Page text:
The Supreme Court has done well to impose a blanket ban on all mining activities in the ecologically fragile Aravali hills, spanning the Faridabad, Gurgaon and Mewat districts of Haryana. Spread over 448 square km, about a third the size of Delhi, this is one of the world’s oldest hill ranges (unlike the relatively young and still evolving Himalayas) and is believed to serve as a natural barrier to check the creep of the adjoining great Thar desert into the fertile agricultural belt in Uttar Pradesh, Haryana and Punjab. The indiscriminate and ecologically ruinous mining of this range, without any post-exploitation rehabilitation and restoration work, has over the past several decades almost totally devastated this range. Not only has it denuded the hills of their green cover, rendering the bare landscape vulnerable to further erosion, it has also resulted in a massive drop in the ground water table which has caused an acute shortage of drinking water in the thickly populated city of Delhi. What is equally disquieting is that the sprawling Badkal Lake and other natural water bodies of this region, which attracted tourists in large numbers, have virtually dried up.
Under these circumstances, the special forest bench of the apex court has been moved to invoke the principle of sustainable development, under Article 21 of the Constitution which deals with the right to life, to put an end to this remorseless devastation. This decree may appear harsh and sweeping, especially to those wanting mined material like the Badarpur sand that is used in construction, but nothing short of a total prohibition of mining activity will work in a situation where miners as well as the state government are equally guilty of flouting all the established norms of ecologically sustainable mining. In fact, this matter had gone before the Supreme Court earlier also, when the court had allowed limited mining on the basis of sustainable principles. But, as pointed out by the court now, none of the statutory requirements had been complied with by the mining lease holders. They do not even fill up abandoned mine pits, leave alone attempt any reforestation and other necessary rehabilitation action. The decree is timely also because the Haryana government was reportedly planning to auction mines in the near-by Khori and Sirohi areas of the Faridabad district as well.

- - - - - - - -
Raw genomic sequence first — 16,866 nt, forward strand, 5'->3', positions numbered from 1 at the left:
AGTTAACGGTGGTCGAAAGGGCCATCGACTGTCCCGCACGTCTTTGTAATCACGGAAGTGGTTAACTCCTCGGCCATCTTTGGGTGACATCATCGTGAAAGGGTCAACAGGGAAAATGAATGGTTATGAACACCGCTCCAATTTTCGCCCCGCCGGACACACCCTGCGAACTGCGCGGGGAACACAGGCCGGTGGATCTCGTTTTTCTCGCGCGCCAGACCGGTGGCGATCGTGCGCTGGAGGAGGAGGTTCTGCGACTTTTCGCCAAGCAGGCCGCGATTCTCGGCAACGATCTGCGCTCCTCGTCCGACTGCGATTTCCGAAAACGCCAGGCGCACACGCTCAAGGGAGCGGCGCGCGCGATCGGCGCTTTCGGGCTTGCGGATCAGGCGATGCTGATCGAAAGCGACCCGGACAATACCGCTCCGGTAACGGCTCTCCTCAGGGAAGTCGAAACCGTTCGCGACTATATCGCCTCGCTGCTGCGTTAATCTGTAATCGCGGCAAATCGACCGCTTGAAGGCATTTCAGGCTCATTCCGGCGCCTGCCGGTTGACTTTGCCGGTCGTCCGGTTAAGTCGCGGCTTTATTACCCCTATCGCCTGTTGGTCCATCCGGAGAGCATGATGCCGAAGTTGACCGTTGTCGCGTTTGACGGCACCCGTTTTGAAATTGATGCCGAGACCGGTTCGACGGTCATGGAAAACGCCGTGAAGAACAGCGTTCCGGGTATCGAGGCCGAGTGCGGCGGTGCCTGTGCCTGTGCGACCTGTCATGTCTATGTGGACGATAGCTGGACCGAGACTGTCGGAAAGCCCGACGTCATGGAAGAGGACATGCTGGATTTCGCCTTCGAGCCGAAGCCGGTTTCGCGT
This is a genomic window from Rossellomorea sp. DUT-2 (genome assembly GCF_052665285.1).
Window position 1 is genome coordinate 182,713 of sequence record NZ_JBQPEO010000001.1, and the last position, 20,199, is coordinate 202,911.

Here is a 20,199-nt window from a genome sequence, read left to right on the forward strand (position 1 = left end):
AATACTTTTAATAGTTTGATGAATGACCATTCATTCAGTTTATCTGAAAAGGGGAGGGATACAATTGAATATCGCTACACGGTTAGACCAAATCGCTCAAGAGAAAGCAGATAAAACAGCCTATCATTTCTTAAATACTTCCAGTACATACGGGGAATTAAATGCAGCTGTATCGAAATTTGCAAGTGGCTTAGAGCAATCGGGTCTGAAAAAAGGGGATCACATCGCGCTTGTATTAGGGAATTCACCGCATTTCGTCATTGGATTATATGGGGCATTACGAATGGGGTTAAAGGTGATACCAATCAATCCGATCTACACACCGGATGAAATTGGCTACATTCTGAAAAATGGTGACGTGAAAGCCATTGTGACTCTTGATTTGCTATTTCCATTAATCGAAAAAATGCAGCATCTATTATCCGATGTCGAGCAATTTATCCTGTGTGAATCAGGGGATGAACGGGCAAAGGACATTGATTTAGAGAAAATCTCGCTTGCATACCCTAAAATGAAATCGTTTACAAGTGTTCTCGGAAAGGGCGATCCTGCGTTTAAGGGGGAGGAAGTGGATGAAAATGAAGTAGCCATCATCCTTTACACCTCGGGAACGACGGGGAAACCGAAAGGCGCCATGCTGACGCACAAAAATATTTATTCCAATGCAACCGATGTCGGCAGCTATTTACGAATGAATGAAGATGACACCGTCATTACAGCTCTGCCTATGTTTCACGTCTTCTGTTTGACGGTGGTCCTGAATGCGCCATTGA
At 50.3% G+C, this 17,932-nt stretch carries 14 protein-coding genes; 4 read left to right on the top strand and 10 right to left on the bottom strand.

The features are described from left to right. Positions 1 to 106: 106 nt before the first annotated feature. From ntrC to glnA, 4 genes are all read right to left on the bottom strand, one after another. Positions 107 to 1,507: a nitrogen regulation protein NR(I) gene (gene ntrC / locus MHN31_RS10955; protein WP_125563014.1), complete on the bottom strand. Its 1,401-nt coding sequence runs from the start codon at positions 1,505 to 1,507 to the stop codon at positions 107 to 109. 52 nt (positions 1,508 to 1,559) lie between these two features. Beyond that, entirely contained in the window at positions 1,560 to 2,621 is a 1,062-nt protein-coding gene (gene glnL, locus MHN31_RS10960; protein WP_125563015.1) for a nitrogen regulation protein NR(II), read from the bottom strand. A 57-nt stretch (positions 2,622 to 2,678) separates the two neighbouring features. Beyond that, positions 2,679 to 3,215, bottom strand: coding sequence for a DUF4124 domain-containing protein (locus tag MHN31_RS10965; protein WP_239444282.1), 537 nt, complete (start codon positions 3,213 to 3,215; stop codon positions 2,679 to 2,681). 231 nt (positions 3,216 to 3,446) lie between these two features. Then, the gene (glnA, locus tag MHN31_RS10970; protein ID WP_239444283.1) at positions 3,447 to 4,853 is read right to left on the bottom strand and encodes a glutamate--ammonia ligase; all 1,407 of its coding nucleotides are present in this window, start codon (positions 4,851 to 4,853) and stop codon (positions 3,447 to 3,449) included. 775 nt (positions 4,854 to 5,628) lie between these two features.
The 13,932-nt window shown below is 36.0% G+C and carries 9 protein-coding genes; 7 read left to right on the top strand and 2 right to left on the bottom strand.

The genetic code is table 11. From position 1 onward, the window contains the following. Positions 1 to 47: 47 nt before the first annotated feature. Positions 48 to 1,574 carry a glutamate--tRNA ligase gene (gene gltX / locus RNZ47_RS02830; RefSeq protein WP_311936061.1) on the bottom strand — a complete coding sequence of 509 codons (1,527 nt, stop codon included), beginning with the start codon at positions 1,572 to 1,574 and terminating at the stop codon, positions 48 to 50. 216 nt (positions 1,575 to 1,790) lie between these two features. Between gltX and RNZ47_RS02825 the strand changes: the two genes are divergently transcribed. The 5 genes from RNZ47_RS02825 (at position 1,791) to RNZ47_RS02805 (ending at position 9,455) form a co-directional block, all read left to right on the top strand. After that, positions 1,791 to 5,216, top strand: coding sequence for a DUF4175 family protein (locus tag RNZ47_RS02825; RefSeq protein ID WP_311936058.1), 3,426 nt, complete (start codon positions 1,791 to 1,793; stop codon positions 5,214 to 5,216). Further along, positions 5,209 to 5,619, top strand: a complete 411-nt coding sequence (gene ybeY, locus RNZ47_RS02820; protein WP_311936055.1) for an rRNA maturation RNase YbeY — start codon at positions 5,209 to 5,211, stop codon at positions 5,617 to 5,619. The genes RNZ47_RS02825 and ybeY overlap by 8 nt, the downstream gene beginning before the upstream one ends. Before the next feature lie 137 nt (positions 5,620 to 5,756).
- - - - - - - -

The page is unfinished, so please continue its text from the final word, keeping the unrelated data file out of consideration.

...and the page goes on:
Now that the ban on mining is in place, the next logical step would be to take measures to undo, even if partially, the damage done to the Aravalis’ geology and ecology. The Supreme Court itself has paved the way for this by directing that the Haryana government and the Union forest ministry come up with an action plan for the restoration of the Aravalis, which would then have to be approved by the Court’s central empowered committee on environment. It may be recalled that the Mussoorie hills in Uttarakhand and the Asola-Bhatti mining belt in South Delhi had in the past been subjected to a similar onslaught by miners; these areas were subsequently restored to good health through well-conceived retrieval measures. It can, therefore, be hoped that these examples are replicated in the Aravali hills, through judicious action by the state government and the ministry of environment and forests.